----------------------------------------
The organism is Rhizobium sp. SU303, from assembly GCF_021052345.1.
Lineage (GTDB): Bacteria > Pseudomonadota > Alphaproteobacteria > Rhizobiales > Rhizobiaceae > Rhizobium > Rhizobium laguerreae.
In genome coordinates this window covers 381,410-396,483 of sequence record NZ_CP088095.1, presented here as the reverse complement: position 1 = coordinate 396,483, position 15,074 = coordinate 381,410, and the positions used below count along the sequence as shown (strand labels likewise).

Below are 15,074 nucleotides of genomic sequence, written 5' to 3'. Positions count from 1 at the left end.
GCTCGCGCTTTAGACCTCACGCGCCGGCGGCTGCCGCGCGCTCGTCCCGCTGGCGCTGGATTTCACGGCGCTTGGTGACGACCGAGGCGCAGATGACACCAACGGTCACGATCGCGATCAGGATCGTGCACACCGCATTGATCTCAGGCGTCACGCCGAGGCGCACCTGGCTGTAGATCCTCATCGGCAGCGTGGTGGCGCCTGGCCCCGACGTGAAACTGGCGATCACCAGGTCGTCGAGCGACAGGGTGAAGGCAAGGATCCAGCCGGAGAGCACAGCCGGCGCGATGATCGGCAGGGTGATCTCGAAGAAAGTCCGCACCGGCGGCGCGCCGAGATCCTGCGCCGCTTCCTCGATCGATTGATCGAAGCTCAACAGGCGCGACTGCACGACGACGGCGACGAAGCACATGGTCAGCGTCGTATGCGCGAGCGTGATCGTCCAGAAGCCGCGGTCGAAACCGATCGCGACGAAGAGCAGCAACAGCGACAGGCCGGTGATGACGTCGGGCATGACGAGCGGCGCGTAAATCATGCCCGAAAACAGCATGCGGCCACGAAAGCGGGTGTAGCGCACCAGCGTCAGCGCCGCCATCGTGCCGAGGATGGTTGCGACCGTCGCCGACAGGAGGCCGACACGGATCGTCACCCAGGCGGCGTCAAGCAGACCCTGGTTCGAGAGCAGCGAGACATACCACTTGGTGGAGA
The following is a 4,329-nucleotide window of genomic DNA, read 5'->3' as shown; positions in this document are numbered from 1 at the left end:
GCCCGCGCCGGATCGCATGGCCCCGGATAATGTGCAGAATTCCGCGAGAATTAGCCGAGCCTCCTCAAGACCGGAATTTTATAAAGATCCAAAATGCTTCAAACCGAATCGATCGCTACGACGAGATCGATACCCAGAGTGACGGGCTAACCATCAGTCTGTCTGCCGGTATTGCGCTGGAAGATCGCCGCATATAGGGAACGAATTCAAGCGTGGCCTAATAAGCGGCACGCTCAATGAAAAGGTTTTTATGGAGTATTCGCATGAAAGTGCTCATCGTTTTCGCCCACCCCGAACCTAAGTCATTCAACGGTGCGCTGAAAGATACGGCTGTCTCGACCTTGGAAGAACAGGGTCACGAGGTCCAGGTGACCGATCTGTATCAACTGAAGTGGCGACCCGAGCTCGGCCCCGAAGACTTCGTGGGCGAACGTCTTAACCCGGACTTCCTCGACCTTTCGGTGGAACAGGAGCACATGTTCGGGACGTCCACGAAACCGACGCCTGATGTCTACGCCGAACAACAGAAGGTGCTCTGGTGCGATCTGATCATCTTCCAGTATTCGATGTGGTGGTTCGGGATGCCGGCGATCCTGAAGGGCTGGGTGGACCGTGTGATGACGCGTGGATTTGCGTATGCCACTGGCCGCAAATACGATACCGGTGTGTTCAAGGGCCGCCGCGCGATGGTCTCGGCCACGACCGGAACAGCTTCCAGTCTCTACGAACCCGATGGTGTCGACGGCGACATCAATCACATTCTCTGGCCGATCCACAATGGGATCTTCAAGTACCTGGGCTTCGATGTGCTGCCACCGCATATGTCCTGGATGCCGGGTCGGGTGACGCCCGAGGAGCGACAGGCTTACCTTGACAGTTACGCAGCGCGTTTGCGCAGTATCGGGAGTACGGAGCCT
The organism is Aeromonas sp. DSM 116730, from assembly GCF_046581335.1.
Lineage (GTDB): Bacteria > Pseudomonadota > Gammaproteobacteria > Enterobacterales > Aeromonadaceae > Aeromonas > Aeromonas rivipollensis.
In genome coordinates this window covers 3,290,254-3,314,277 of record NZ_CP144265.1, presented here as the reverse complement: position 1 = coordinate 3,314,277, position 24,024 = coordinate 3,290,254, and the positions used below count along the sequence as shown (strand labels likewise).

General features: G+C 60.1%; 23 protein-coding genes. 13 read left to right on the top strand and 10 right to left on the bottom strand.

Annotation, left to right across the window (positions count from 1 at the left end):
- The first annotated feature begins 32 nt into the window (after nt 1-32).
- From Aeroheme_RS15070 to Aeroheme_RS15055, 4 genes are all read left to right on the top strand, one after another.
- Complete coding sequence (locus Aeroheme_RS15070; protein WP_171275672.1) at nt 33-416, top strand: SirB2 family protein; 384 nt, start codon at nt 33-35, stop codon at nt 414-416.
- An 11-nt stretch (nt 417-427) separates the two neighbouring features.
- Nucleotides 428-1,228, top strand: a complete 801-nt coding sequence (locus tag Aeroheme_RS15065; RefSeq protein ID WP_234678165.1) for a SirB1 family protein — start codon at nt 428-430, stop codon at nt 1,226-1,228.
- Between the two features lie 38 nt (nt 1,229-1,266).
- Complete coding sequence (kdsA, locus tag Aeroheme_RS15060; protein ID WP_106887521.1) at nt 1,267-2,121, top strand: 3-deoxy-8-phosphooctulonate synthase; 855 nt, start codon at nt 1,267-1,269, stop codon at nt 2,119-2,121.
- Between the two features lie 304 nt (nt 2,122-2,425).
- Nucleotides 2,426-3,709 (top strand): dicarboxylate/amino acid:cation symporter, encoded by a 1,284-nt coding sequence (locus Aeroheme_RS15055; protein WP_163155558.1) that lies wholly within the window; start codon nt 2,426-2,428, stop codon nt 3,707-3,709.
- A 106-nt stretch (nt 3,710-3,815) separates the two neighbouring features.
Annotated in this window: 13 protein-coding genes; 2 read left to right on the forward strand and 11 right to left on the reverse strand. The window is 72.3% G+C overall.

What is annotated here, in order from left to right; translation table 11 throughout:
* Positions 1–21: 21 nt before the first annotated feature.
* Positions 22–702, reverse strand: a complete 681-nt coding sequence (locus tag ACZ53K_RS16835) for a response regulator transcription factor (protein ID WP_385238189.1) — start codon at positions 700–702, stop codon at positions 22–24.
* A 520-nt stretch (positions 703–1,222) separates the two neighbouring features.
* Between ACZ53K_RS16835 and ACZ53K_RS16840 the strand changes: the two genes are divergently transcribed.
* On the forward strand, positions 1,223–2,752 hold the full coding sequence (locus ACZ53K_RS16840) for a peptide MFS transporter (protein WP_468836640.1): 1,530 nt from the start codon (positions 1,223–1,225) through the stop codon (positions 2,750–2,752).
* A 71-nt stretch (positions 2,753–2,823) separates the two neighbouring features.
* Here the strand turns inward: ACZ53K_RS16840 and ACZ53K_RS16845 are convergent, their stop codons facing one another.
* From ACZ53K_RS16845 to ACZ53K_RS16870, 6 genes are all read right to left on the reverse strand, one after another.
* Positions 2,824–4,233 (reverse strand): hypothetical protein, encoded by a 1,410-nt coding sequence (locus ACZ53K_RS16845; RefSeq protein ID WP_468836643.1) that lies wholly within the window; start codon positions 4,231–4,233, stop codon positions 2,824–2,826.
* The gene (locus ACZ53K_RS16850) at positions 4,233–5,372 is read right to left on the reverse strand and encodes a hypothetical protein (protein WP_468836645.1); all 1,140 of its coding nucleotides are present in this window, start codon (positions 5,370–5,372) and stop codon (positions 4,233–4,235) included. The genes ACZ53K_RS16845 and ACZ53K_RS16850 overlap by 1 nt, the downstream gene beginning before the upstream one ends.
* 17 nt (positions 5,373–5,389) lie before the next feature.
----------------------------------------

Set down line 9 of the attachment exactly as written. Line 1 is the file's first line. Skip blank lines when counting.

Lineage (GTDB): Bacteria > Pseudomonadota > Gammaproteobacteria > Enterobacterales > Aeromonadaceae > Aeromonas > Aeromonas rivipollensis.